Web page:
Follow TV Tropes


Useful Notes / Live Aid

Go To
The day the music changed the world!

"It's 12 noon in London, seven a.m. in Philadelphia, and around the world it's time for Live Aid."
— Broadcaster Richard Skinner opening the Live Aid concert in London.

On July 13, 1985, the biggest musical event of The '80s, and possibly of all time, took place.

It was Live Aid, two concerts that took place in London and Philadelphia and watched by billions all over the world on TV.

The idea for the event began all the way back in October of 1984, when Bob Geldof of The Boomtown Rats saw images of the Ethiopian famine on TV, and decided to do something about it. So he called Midge Ure from Ultravox and decided to form a group called Band Aid. Their single "Do They Know It's Christmas?" hit #1 in the UK and all over the world, and became one of the best selling singles of all time.

So how do you follow up one of the biggest singles of all time? With one of the biggest concerts of all time!

During the production of Live Aid, everyone gave Geldof everything for free, including satellite time, lighting, and all the technical stuff.

Many famous stars arrived for the concert, such as Status Quo and U2, but the one everybody remembers is Queen, whose performance at this event is often considered to be not only their finest hour, but the finest hour of live rock and roll music as a whole, showcasing frontman Freddie Mercury's ability to unify stadium-sized audiences and give compelling, charismatic live performances of songs that were just plain fun. The performance also marked the band's UK comeback, following the poor fan and critical reception of Hot Space and a hectic tour for The Works that threatened to break them up; the US meanwhile would still be skeptical of the band until after Mercury's death in 1991.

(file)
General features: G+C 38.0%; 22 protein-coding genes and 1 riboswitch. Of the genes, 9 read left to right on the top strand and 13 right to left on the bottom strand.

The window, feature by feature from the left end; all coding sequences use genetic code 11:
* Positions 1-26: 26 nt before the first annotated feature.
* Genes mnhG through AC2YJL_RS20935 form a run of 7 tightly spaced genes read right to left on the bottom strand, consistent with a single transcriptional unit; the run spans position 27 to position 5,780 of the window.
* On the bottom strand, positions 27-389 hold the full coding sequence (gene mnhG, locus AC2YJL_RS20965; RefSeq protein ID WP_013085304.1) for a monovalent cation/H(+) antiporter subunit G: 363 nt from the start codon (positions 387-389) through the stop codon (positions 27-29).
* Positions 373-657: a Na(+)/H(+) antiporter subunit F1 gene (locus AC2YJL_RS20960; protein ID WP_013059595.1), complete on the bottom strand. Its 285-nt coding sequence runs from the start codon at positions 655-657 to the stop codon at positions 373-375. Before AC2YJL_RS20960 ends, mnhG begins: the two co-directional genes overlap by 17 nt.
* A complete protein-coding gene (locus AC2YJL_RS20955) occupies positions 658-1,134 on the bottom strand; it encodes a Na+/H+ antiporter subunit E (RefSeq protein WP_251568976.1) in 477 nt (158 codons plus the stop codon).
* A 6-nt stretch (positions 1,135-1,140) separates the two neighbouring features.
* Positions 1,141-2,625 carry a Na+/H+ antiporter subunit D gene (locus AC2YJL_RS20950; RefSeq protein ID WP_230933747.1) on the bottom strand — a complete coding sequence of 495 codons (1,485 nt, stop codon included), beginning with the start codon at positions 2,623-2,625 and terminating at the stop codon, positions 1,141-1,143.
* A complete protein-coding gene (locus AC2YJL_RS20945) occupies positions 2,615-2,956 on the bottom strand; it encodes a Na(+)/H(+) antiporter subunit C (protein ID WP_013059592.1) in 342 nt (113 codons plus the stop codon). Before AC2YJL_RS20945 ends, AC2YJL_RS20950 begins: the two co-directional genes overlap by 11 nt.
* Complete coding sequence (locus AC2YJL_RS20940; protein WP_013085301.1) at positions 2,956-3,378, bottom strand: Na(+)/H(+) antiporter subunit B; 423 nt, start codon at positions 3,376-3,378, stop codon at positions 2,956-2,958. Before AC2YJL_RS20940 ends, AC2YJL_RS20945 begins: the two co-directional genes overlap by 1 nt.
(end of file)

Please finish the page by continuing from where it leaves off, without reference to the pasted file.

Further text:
Of course, not everyone who was asked to appear to the concerts were able to make it. Among others, both Michael Jackson and Talking Heads were wrapped up with film commitments (Captain EO and David Byrne's True Stories, respectively), Roger Waters refused to show up unless he could front Pink Floyd at the concert (having been in the middle of a legal battle with his former bandmates over the rights to the band's trademark), leading neither him nor the band to show up, Frank Zappa accused the organizers of trying to fund a cocaine-laundering scheme, and Tears for Fears ran into legal troubles as a result of some of their backing musicians' contracts expiring and had to pull out at the last minute (which led to a high-profile feud with a disgruntled Geldof). Still, it picked up enough performers for two simultaneous day-long concerts in two major stadiums on two different sides of the Atlantic, which is pretty impressive in and of itself.